In a bizarre turn of events, Kingscliff retailers report that media coverage of beach erosion has resulted in an increase in visitors, who are keen to have a look at the damage near the surf club.
According to new Cudgen SLSC president Adam Mills, the number of ‘erosion tourists’ was so large he wished the club had an outlet to sell coffee and snacks to visitors, as it would have made a tidy profit.
Heavy storms that battered the Tweed’s coastline over Christmas may have helped change a decade-old council policy not to install ‘terminal walls’ at its beaches, he believes.
When Tweed Shire Council suggested a terminal/rock wall be built at Kingscliff some 10 years ago, the community’s opinion halted plans.
But the Christmas erosion at Kingscliff removed another four metres of sand from the beach north of Cudgen Surf Lifesaving Club and Mr Mills said it may also have removed community opposition to the building of a terminal wall.
Mr Mills said although some sand returned to the beach south of the clubhouse, the areas in front and north of the clubhouse had lost sand and he feared a lot more time would pass before improvements became apparent.
All work done by council over the past 18 months was undertaken in response to emergencies and although this work was crucial and saved the clubhouse from disaster, it interfered with efforts to come up with more long-term solutions to the erosion and return sand to the affected areas, Mr Mills said.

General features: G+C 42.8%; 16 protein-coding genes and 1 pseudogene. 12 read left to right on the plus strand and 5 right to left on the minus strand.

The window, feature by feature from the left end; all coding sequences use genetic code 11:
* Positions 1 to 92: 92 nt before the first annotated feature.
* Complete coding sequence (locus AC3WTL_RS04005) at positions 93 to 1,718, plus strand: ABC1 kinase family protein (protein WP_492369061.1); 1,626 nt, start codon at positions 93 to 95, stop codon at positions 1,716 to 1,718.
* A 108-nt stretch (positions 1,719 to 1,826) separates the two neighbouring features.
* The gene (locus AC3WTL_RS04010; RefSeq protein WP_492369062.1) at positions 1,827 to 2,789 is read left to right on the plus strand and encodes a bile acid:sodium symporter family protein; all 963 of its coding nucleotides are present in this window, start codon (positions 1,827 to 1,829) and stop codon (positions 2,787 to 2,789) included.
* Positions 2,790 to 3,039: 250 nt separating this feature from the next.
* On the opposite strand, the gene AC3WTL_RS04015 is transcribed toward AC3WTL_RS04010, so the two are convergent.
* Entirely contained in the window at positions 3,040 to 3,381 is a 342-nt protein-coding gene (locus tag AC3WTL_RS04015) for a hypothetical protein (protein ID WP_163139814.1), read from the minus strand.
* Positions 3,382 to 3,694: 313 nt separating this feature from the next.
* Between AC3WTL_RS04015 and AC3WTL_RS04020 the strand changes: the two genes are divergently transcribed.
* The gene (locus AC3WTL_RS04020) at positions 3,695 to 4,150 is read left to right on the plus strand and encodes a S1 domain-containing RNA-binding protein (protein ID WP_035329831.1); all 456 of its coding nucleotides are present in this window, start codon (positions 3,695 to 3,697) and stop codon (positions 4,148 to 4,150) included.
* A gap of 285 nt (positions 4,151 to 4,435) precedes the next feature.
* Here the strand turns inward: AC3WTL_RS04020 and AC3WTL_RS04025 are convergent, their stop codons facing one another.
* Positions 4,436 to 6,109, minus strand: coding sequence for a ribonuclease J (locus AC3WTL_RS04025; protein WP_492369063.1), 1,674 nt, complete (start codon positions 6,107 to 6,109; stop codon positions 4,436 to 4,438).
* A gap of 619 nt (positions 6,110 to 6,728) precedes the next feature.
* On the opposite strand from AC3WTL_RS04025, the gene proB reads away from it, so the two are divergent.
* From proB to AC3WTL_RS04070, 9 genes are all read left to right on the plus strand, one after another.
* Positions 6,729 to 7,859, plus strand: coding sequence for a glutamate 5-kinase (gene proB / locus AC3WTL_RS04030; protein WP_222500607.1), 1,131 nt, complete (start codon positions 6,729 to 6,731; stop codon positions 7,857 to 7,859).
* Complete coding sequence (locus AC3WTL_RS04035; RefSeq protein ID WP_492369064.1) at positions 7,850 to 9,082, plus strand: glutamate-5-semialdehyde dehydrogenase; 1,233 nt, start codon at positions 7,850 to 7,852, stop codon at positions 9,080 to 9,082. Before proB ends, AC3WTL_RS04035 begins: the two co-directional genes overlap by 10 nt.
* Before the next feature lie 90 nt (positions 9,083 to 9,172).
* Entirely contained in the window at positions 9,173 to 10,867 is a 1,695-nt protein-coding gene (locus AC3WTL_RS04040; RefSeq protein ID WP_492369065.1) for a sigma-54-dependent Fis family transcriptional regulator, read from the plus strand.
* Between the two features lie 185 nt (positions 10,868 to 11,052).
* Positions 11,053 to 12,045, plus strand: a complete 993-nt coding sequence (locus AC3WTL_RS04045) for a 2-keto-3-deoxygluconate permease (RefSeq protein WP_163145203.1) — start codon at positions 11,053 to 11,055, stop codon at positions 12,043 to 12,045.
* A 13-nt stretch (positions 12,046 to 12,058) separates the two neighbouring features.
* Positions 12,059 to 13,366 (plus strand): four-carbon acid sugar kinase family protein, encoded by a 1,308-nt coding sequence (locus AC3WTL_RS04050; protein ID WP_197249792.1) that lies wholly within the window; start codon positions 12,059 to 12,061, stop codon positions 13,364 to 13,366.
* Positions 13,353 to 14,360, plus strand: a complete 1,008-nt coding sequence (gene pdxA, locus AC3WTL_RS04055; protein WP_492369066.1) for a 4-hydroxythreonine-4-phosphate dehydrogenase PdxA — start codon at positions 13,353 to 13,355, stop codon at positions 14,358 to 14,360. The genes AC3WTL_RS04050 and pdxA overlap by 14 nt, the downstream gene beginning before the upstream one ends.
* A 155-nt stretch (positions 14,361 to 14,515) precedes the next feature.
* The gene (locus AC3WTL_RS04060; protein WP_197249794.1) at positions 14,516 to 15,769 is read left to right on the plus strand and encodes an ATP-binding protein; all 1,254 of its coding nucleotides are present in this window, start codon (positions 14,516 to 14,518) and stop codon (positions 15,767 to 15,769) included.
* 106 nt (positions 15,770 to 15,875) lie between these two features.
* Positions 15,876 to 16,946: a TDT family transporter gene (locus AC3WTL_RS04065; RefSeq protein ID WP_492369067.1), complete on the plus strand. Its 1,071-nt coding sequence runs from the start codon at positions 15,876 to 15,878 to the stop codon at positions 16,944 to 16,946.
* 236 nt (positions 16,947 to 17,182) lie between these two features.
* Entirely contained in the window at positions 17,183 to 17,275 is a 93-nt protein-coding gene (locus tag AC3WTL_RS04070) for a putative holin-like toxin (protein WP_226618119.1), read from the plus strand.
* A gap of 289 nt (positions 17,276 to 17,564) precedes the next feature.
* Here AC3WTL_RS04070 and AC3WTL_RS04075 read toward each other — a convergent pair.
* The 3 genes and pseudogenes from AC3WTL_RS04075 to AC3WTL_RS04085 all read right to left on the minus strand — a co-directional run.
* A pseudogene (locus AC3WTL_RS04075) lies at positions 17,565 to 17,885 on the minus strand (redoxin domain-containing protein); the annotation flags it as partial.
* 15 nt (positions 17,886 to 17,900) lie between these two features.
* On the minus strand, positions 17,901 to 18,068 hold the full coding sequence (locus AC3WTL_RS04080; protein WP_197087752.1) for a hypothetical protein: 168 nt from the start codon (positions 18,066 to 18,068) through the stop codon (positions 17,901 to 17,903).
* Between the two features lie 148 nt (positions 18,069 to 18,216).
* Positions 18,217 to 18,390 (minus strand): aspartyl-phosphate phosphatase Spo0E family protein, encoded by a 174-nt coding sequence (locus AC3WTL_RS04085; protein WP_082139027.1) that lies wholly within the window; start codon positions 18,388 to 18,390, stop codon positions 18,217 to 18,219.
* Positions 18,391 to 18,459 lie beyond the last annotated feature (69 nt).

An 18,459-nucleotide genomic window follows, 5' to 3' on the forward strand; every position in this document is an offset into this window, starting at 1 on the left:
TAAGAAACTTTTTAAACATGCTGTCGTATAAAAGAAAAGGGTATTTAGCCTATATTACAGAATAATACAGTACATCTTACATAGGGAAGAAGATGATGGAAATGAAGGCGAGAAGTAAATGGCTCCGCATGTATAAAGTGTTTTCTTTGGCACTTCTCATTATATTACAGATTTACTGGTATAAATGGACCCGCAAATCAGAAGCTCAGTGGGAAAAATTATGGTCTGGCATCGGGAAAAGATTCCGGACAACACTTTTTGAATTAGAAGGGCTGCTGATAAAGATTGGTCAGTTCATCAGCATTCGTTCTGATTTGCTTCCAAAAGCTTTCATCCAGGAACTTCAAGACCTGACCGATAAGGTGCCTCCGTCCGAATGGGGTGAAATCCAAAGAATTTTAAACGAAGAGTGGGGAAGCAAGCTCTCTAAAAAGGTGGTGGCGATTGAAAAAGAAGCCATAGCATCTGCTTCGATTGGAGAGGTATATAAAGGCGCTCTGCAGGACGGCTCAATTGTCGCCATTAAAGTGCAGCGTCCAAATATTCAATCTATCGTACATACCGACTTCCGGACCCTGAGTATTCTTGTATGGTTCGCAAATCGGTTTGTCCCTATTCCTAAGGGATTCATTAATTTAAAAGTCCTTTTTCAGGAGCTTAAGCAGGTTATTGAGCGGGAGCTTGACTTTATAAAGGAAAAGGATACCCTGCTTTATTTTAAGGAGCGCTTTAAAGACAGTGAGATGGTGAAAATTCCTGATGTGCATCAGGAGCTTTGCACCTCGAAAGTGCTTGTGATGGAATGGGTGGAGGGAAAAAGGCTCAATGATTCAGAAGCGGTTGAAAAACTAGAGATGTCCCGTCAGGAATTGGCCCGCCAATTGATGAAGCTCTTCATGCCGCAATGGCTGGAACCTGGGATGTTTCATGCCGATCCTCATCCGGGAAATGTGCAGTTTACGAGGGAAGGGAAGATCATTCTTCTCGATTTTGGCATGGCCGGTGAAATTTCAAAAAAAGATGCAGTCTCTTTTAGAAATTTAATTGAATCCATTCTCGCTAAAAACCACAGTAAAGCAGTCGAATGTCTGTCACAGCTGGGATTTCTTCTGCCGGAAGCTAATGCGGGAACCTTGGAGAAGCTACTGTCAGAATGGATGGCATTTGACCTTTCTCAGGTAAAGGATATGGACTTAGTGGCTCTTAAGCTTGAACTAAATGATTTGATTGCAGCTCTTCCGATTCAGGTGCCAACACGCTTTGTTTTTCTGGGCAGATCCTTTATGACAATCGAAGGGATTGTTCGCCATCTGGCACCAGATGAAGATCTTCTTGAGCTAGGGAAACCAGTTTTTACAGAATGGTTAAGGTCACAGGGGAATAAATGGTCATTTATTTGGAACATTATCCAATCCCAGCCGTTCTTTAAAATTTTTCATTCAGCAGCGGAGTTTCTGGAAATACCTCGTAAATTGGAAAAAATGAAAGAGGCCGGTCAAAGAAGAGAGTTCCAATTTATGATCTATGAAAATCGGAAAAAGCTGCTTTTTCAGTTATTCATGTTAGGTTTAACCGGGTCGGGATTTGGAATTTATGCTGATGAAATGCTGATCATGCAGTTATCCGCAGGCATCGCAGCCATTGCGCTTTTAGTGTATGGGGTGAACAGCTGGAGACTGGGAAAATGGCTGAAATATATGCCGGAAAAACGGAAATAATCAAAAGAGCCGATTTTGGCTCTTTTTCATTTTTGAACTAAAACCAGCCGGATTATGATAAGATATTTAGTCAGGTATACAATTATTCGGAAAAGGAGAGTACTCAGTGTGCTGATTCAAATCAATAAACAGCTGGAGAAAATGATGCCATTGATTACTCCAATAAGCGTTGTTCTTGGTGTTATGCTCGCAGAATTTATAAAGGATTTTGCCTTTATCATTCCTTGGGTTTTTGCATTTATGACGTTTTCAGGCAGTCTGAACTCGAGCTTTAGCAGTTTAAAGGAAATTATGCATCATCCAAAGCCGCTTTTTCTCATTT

The Water Resource Laboratory and their coastal experts (a business arm of the University of NSW) are preparing a draft report on the erosion issue and the possible erection of a rock wall to safeguard the natural assets currently under threat.
The draft report is due early this year and will provide council with options for a terminal wall, should it be deemed appropriate.
A spokesperson said council planned to consult the community before work on a rock wall would go ahead.
Meanwhile, Gold Coast City Council is investing heavily in the protection of its beaches which withstood the big tides over Christmas.
The council is investing $6 million to manage the 52-kilometre stretch of coastline, a big tourism earner, this financial year.
Some of the key projects being undertaken include beach nourishment offshore from Surfers Paradise, and contributing to the sand bypassing project at the Tweed River entrance. In November, the annual dredging campaigns in Currumbin and Tallebudgera creeks were completed, and a section of seawall at Marine Parade, Miami, was finished.
Image: Josh and Sam Lake subscribe to the ‘every cloud has a silver lining’ theory. Others at Kingscliff are considerably more concerned about the current beach erosion. Photo Jeff ‘Budgie-Jumping’ Dawson